The person uploadeding this was apparently “Nancy Wilson”, coincidentally the same name as the person who registered the domain name “nortonhelpus[dot]com”. With a common name like this, there wasn’t a lot we could do. We needed to find out what email address was connected to the Google account used, and who was in control of it.
The email within the Whois information for “nortonhelpus[dot]com” was “email@example.com”, and to see whether this was the same email address used to upload the files, we had to find out who the actual owner of the Google Drive was. There are two ways of retrieving that kind of information. The first one involves using Firefox and opening up the Developer mode by pressing F12 after loading the page and then clicking on the Inspector. We searched for “@gmail.com” and were presented with a few options. While going over these options, we found the email address of the user hidden somewhere in the source code of the page.
If the owner’s email address cannot be found in the source code of the site, there is another way to move forward: the official Google Drive API. While using the older v2 version instead of the newer and currently active API v3, we were be able to retrieve information on the owner of said Google Drive, including an email address. The specific endpoint we needed to query was “drive.files.get”. After creating a developer account and a temporary project, and by using the online test form (https://developers.google.com/apis-explorer/#p/drive/v2/drive.files.get), we were able to query the endpoint and retrieve all the metadata of the uploaded files. The email address of “Nancy Wilson”, who we know is a fake persona.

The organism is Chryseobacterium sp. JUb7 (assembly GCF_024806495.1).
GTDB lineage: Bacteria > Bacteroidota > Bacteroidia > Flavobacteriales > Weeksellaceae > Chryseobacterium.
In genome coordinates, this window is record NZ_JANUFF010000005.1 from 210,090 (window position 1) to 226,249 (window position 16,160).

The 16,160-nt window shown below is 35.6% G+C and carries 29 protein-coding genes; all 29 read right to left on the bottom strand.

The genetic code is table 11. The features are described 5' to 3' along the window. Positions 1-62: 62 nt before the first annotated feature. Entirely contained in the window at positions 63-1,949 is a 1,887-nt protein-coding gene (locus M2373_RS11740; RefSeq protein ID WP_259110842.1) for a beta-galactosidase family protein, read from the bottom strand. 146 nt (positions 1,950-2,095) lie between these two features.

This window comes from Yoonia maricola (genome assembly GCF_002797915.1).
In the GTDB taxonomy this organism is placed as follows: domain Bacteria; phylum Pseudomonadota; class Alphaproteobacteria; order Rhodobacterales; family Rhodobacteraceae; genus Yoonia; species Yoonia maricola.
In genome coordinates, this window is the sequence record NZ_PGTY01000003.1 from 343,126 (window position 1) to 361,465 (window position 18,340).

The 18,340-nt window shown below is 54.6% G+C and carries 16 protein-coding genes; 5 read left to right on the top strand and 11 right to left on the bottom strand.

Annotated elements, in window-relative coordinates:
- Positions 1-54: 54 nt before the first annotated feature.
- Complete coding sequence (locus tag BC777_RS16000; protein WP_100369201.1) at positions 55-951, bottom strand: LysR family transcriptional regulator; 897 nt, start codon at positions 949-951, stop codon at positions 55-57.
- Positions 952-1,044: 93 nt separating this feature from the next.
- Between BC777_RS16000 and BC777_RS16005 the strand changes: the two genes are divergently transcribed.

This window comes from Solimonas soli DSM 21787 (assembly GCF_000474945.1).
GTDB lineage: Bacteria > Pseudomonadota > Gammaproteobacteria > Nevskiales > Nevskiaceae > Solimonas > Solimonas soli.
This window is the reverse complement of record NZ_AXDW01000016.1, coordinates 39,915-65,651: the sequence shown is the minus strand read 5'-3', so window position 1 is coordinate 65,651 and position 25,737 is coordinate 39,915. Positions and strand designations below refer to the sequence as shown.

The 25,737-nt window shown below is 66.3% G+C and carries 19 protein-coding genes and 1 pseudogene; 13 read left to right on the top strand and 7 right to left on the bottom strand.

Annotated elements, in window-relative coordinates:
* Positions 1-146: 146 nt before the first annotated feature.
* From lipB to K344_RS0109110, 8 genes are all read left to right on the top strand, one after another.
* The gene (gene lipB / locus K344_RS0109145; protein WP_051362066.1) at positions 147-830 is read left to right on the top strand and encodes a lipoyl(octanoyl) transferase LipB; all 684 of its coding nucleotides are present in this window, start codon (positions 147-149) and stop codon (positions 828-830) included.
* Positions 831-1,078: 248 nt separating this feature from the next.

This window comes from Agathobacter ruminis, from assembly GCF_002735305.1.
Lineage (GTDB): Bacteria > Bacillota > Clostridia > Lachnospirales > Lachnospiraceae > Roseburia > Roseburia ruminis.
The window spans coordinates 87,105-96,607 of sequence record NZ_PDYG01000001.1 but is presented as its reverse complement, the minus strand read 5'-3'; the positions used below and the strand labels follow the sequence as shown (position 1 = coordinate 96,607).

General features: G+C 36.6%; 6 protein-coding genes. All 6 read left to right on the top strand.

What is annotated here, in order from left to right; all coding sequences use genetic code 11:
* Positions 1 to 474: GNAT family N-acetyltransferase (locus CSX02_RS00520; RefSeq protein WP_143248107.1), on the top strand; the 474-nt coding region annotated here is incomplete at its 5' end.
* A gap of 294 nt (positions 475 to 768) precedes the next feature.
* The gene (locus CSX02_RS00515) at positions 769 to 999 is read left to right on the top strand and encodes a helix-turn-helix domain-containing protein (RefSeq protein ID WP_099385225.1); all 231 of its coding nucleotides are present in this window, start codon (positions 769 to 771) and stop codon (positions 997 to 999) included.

Using the following command on the Google drive we were investigating, it pulls the results shown below.
Finding the email address “firstname.lastname@example.org” gave us a new entry to start searching online for any information that could lead to the person behind the website. For this we turned to RiskIQ, where we used the PassiveTotal platform to query their massive data set of historical Whois information. Within RiskIQ you have the option to search on domain names, but also on email addresses or phone numbers that are inside the Whois registration information, which makes it extremely suitable to trace scammers via domain registration. When searching for the email address we sadly found out that only one domain was registered, the domain “amazing-wash[dot]com”. It appeared to be registered in India by a person called “Ramesh Kumar”, according to the Whois information he was living in Noida and with all this information we found a new phone number.